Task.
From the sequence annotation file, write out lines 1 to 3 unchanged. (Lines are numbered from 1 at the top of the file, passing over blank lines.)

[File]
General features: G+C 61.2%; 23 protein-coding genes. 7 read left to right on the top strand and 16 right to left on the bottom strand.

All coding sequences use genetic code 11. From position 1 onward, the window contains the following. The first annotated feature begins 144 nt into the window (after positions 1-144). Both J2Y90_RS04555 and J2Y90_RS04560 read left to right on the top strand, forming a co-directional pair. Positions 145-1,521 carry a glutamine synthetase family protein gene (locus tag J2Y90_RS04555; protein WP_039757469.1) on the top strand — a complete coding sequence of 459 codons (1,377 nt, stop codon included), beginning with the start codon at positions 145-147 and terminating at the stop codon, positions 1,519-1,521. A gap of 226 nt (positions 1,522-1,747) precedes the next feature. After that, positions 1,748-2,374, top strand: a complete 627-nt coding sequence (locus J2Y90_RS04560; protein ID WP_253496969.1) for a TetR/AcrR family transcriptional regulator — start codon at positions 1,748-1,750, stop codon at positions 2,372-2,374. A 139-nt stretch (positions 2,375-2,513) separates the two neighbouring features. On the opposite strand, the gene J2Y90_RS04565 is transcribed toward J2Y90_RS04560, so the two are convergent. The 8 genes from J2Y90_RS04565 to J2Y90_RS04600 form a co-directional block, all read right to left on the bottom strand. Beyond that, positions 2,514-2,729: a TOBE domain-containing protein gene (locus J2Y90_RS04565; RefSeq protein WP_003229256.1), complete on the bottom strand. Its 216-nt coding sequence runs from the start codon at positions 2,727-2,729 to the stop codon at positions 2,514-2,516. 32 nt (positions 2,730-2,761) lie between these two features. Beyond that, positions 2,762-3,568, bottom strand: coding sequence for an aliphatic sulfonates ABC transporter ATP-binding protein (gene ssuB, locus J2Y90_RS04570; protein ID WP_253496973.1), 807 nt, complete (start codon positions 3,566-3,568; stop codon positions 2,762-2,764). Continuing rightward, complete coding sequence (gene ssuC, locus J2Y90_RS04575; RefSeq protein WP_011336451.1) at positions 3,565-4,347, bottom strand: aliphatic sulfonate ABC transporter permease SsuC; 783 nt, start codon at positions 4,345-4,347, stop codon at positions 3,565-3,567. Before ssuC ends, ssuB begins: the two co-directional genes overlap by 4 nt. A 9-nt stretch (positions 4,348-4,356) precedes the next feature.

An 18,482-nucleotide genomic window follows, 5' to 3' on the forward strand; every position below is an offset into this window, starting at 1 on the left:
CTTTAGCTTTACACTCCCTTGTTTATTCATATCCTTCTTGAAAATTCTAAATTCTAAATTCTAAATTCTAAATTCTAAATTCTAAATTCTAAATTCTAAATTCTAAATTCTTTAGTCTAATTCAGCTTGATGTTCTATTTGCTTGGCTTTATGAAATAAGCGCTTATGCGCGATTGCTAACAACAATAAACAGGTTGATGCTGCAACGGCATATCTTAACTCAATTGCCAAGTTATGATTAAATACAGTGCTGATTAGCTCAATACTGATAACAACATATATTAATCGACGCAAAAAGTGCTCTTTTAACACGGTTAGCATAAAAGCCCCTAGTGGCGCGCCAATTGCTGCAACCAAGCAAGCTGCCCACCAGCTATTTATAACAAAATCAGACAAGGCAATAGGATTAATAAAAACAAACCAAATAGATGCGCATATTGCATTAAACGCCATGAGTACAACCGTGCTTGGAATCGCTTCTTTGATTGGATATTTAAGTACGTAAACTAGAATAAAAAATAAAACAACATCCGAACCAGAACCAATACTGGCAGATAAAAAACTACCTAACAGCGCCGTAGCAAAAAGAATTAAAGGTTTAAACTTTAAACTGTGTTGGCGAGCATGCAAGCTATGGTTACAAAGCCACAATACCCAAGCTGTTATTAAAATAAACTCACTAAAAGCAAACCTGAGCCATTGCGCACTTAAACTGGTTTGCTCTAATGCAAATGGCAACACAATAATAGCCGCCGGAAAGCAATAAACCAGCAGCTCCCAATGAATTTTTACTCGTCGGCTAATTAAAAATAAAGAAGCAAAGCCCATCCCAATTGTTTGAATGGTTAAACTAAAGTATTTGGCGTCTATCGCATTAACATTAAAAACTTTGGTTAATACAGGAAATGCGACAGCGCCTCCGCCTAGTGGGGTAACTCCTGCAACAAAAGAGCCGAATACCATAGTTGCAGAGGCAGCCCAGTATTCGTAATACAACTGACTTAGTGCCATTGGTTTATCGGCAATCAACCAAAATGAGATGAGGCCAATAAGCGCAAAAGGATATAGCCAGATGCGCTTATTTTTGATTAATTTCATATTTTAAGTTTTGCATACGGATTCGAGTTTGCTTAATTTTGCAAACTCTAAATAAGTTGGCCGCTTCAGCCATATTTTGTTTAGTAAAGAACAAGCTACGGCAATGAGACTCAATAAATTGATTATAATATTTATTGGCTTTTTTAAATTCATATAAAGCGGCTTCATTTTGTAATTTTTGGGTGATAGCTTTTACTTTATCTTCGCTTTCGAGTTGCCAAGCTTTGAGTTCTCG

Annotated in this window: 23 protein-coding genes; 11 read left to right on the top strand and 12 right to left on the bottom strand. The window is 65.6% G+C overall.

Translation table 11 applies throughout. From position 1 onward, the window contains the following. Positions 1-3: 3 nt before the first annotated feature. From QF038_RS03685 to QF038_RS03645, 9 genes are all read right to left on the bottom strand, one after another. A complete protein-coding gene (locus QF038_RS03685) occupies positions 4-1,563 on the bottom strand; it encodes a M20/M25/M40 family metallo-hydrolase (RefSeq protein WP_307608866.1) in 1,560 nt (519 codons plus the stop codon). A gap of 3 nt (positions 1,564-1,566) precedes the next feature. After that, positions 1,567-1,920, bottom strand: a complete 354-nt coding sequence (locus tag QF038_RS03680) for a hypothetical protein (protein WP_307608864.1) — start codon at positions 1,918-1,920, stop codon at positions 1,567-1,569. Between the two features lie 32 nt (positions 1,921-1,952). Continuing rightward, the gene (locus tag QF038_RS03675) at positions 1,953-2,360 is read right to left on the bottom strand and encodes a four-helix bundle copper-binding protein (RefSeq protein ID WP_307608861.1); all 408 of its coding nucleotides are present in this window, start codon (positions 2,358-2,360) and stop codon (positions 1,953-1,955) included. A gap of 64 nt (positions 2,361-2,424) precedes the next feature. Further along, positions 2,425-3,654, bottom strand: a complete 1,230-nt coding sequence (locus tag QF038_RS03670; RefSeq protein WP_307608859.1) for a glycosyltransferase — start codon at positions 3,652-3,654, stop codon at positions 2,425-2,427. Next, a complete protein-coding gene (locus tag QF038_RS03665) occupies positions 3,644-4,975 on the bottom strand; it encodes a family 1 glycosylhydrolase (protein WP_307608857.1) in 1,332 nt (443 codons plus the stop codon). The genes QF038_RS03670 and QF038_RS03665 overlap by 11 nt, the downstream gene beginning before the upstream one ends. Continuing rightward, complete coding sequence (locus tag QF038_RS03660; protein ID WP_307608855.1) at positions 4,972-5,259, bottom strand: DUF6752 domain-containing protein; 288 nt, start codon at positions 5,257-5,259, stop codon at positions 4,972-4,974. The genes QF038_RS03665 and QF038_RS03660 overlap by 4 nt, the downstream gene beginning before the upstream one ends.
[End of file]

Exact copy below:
General features: G+C 61.2%; 23 protein-coding genes. 7 read left to right on the top strand and 16 right to left on the bottom strand.

All coding sequences use genetic code 11. From position 1 onward, the window contains the following. The first annotated feature begins 144 nt into the window (after positions 1-144). Both J2Y90_RS04555 and J2Y90_RS04560 read left to right on the top strand, forming a co-directional pair. Positions 145-1,521 carry a glutamine synthetase family protein gene (locus tag J2Y90_RS04555; protein WP_039757469.1) on the top strand — a complete coding sequence of 459 codons (1,377 nt, stop codon included), beginning with the start codon at positions 145-147 and terminating at the stop codon, positions 1,519-1,521. A gap of 226 nt (positions 1,522-1,747) precedes the next feature. After that, positions 1,748-2,374, top strand: a complete 627-nt coding sequence (locus J2Y90_RS04560; protein ID WP_253496969.1) for a TetR/AcrR family transcriptional regulator — start codon at positions 1,748-1,750, stop codon at positions 2,372-2,374. A 139-nt stretch (positions 2,375-2,513) separates the two neighbouring features. On the opposite strand, the gene J2Y90_RS04565 is transcribed toward J2Y90_RS04560, so the two are convergent. The 8 genes from J2Y90_RS04565 to J2Y90_RS04600 form a co-directional block, all read right to left on the bottom strand. Beyond that, positions 2,514-2,729: a TOBE domain-containing protein gene (locus J2Y90_RS04565; RefSeq protein WP_003229256.1), complete on the bottom strand. Its 216-nt coding sequence runs from the start codon at positions 2,727-2,729 to the stop codon at positions 2,514-2,516. 32 nt (positions 2,730-2,761) lie between these two features. Beyond that, positions 2,762-3,568, bottom strand: coding sequence for an aliphatic sulfonates ABC transporter ATP-binding protein (gene ssuB, locus J2Y90_RS04570; protein ID WP_253496973.1), 807 nt, complete (start codon positions 3,566-3,568; stop codon positions 2,762-2,764). Continuing rightward, complete coding sequence (gene ssuC, locus J2Y90_RS04575; RefSeq protein WP_011336451.1) at positions 3,565-4,347, bottom strand: aliphatic sulfonate ABC transporter permease SsuC; 783 nt, start codon at positions 4,345-4,347, stop codon at positions 3,565-3,567. Before ssuC ends, ssuB begins: the two co-directional genes overlap by 4 nt. A 9-nt stretch (positions 4,348-4,356) precedes the next feature.

An 18,482-nucleotide genomic window follows, 5' to 3' on the forward strand; every position below is an offset into this window, starting at 1 on the left: